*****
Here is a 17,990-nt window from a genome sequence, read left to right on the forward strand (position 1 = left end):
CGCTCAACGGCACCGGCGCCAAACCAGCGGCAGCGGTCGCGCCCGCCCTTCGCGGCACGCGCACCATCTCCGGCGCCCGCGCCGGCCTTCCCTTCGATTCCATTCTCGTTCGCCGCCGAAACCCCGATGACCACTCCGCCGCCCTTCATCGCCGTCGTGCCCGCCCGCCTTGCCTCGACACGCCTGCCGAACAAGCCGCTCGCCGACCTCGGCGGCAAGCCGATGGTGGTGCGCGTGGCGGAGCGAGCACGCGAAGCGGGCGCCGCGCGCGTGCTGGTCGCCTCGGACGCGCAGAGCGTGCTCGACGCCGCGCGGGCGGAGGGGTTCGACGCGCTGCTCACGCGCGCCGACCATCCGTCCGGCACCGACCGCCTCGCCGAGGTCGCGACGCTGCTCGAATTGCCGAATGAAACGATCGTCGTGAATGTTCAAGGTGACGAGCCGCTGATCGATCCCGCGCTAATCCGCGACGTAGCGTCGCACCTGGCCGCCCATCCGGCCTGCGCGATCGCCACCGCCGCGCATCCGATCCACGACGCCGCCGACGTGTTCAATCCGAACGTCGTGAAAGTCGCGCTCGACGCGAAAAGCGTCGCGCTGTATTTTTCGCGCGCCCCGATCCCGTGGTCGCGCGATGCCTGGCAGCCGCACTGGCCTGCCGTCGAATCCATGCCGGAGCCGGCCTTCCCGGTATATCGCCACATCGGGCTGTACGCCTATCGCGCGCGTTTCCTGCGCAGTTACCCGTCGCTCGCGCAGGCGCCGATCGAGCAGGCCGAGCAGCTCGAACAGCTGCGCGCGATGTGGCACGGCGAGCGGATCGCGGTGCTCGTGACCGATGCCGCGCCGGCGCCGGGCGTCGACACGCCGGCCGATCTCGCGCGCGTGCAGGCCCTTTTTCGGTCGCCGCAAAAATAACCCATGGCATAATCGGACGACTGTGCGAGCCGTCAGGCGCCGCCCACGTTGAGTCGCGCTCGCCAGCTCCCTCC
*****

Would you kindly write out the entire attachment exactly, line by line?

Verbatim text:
Here is a 17,990-nt window from a genome sequence, read left to right on the forward strand (position 1 = left end):
CGCTCAACGGCACCGGCGCCAAACCAGCGGCAGCGGTCGCGCCCGCCCTTCGCGGCACGCGCACCATCTCCGGCGCCCGCGCCGGCCTTCCCTTCGATTCCATTCTCGTTCGCCGCCGAAACCCCGATGACCACTCCGCCGCCCTTCATCGCCGTCGTGCCCGCCCGCCTTGCCTCGACACGCCTGCCGAACAAGCCGCTCGCCGACCTCGGCGGCAAGCCGATGGTGGTGCGCGTGGCGGAGCGAGCACGCGAAGCGGGCGCCGCGCGCGTGCTGGTCGCCTCGGACGCGCAGAGCGTGCTCGACGCCGCGCGGGCGGAGGGGTTCGACGCGCTGCTCACGCGCGCCGACCATCCGTCCGGCACCGACCGCCTCGCCGAGGTCGCGACGCTGCTCGAATTGCCGAATGAAACGATCGTCGTGAATGTTCAAGGTGACGAGCCGCTGATCGATCCCGCGCTAATCCGCGACGTAGCGTCGCACCTGGCCGCCCATCCGGCCTGCGCGATCGCCACCGCCGCGCATCCGATCCACGACGCCGCCGACGTGTTCAATCCGAACGTCGTGAAAGTCGCGCTCGACGCGAAAAGCGTCGCGCTGTATTTTTCGCGCGCCCCGATCCCGTGGTCGCGCGATGCCTGGCAGCCGCACTGGCCTGCCGTCGAATCCATGCCGGAGCCGGCCTTCCCGGTATATCGCCACATCGGGCTGTACGCCTATCGCGCGCGTTTCCTGCGCAGTTACCCGTCGCTCGCGCAGGCGCCGATCGAGCAGGCCGAGCAGCTCGAACAGCTGCGCGCGATGTGGCACGGCGAGCGGATCGCGGTGCTCGTGACCGATGCCGCGCCGGCGCCGGGCGTCGACACGCCGGCCGATCTCGCGCGCGTGCAGGCCCTTTTTCGGTCGCCGCAAAAATAACCCATGGCATAATCGGACGACTGTGCGAGCCGTCAGGCGCCGCCCACGTTGAGTCGCGCTCGCCAGCTCCCTCC